Mindful Ed Blog

Active Listening: Talking to tweens and teens



The importance of listening skills.

As a personal development trainer, many of the tweens and teens I ‘talk’ to tell me that no one is listening.  I find them desperate to talk, to off load and to express themselves but that is because I am neither their parent or their teacher.  I am a neutral person, someone not related to home or school.  I have become very privileged to be the only adult to hear some very personal life experiences of some wonderful kids.  They come to me sad, angry, hostile, fed up or in the middle of some teenage angst or drama, or a very real family or personal life experience that they need support to cope with.


What does real listening look like?  I have learnt through the years that there are four parts to every teenager told story and there is a definite skill involved in getting to the final (and real) part.  It takes time, commitment and a lot of deep care from a very calm, present adult.  This adult needs to offer a safe, non-threatening place free from blame, shame, criticism and judgement to reach the final frontier – the undefended, raw and honest truthful part of a story!

These are my thoughts on how to really listen to a tween/teenager.  You have to settle in and be up for all four parts. 


It’s like a tree.  The teen is sitting in the top of the tree so far away you can barely hear them, and at such a height you could never climb up there – and they know it!  From up there they feel safe enough.  If you want them to climb down, to the point where they are curled up under the tree beside you telling all, then you have to learn the real art of listening!


Part One -  Heavily defended!

This is when they KNOW they have done something ‘wrong’, risky –  done something that you didn’t want them to!  They have been ‘caught’ and they are at the point where they are wanting to protect themselves from the punishment.  The ultimate has happened, they made their mistake, but history has taught them that they will have to ‘pay’ for their crime and they are wanting to avoid that at all cost.  They go into heavy defence mode.  A parent or teacher’s experience of them in this mode is:  lippy, snarly, rude, cheeky, defiant!  Most parents and teachers fall at this first hurdle.  They cannot handle this lack of respect, and they cave quickly, taking the bait and they go right into combat mode themselves. 


“Don’t you dare speak to me like that!”

“Just own up to what you have done and stop trying to blame others”


The cycle begins.  You have fallen for the classic teenage trick, they have managed to not share with you what ‘really happened’, the focus is most likely now on ‘how’ they are talking to you rather than ‘what they are saying’.  This is how the truth stays well guarded!


Instead, to invite your teen to climb down from the top of the tree to the branch below, try offering your concern, compassion, empathy and understanding.  Say as little as you can, but see the child in protection mode, and offer a soft place to land.  Validate their feelings, don’t focus on ‘what’ they are saying, this is only a cover for their feelings.  Anger is a feeling.  “I hate you” are words.  See your child as angry, and work very hard to keep yourself calm and not take this personally.  Breathe, be mindful, stay calm and say what you see, “ I see you are really angry!” but stop there.  Don’t offer to fix, mend or protect.  Don’t provide a lecture or your words of wisdom.  JUST LISTEN!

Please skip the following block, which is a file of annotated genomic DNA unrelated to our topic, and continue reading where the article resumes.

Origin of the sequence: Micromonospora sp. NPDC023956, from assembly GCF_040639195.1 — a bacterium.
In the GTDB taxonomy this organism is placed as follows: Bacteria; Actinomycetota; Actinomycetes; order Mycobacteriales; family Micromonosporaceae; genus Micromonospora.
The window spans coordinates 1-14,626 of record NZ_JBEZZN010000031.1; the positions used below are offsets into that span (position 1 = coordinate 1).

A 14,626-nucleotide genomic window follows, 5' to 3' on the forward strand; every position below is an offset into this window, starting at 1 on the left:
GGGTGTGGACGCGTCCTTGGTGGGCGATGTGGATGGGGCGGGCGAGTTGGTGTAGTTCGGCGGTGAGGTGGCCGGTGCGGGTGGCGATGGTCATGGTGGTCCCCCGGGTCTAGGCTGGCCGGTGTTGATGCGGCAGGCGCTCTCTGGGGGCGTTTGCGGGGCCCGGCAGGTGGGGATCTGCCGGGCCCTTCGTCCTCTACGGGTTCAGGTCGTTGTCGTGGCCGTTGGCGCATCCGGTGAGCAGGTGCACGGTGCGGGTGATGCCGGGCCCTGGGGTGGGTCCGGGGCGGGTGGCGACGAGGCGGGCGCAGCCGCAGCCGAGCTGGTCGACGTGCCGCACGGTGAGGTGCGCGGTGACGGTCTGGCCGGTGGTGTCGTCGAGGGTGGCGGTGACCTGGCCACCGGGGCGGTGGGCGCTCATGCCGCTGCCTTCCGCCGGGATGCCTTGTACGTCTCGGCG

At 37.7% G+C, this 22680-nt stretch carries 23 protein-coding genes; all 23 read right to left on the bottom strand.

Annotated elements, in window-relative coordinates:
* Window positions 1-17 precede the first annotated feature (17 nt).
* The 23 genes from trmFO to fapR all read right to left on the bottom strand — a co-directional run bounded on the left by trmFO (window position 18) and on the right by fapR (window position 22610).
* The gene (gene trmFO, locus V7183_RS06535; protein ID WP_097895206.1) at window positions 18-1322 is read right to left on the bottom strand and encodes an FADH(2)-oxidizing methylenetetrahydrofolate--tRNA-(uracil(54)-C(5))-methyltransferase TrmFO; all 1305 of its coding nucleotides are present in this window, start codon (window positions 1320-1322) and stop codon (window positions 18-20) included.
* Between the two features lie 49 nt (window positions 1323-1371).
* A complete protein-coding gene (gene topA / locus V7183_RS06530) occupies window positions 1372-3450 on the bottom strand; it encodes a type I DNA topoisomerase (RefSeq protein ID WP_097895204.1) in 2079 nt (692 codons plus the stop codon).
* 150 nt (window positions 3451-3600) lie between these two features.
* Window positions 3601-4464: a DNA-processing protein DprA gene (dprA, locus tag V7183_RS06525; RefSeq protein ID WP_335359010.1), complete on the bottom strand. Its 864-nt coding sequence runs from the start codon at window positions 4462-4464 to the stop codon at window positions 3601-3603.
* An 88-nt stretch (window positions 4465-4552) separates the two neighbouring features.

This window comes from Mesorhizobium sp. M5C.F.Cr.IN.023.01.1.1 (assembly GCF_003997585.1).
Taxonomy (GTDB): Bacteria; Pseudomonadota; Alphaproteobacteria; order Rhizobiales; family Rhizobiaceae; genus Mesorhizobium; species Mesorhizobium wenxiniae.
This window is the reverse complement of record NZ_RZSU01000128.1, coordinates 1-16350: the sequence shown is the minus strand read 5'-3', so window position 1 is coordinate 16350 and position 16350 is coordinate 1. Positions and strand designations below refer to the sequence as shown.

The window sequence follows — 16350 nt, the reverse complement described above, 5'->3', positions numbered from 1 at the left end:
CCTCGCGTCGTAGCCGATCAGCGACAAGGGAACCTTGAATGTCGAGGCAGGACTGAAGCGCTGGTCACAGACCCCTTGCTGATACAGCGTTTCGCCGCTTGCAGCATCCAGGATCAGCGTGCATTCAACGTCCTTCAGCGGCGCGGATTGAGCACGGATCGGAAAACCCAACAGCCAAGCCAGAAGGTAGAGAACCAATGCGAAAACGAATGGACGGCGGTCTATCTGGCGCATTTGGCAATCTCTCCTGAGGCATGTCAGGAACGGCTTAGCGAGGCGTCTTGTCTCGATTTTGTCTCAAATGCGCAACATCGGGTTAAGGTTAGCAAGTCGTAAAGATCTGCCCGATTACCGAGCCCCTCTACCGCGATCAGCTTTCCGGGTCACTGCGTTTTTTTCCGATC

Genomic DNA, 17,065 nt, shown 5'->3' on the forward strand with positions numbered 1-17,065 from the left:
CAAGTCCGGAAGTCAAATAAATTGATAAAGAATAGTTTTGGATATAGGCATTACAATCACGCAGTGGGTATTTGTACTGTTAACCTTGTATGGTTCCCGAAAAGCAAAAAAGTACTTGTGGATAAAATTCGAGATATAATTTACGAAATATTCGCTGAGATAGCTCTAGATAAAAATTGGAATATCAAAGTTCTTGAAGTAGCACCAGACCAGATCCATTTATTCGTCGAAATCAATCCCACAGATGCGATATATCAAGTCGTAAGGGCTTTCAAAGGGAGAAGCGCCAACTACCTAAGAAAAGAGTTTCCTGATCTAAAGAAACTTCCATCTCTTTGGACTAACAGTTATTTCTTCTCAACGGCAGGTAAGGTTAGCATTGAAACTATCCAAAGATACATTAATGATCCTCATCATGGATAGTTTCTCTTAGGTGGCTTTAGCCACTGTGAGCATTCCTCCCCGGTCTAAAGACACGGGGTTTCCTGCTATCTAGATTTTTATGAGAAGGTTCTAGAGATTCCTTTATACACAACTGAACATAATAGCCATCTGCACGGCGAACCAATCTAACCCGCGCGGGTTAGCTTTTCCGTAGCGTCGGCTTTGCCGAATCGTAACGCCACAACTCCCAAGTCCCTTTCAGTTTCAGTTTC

Part Two – Blame game, Shock value

If you have made it to part two, then you need to check in with yourself.  What’s your body language like?  Are you showing you are listening?  Are you still, calm, and focused on your child? Are you Mindfully present, or has your attention wandered?  Can you stay there!  Present in this moment with your child?


Now you can ask questions to help you clarify you know ‘their version of the story’.  Double check up on details, but don’t show you doubt any of these details.  You are about to be tested again.  Your child is still defended.  They can’t trust you enough to share the ‘real’ story yet, so they will share a version that makes them look better than they should.  They are heavily invested in your approval, and they are not ready to risk you thinking badly of them.  They are still very nervous about the consequences of their crime, as the world has taught them that they will have to pay a price for their mistake, and they want to avoid this at all costs.

So as you seem to still be listening, they will go out on a limb.  They will tell you a version of what happened.  Most parents and teachers who have made it this far will fall at this hurdle.  They begin to pick holes in the story.  They get hung up on the details, they challenge the story, and the game is up.  Your teenager has just been caught in a ‘tall story’ and they feel cornered, they can’t escape or get out and so they most likely will storm off at this point, or shut up shop all together.


During part two for sure it is ‘someone else’s fault’, in order to shut this conversation down really fast, a cunning and experienced teen will probably even lay full blame for their own actions at your feet!  This is another fast way teens ensure you never get to the truth, the meat, or the juice!  They know most adults can never handle being blamed, and they know most adults like to point out to teens that they MUST take responsibility for their own actions.  Or worse, they are so used to blaming others that they themselves get stuck here, which in fact makes it all the more important for parents and teachers to help teens get off this point, and we do this by listening with skill!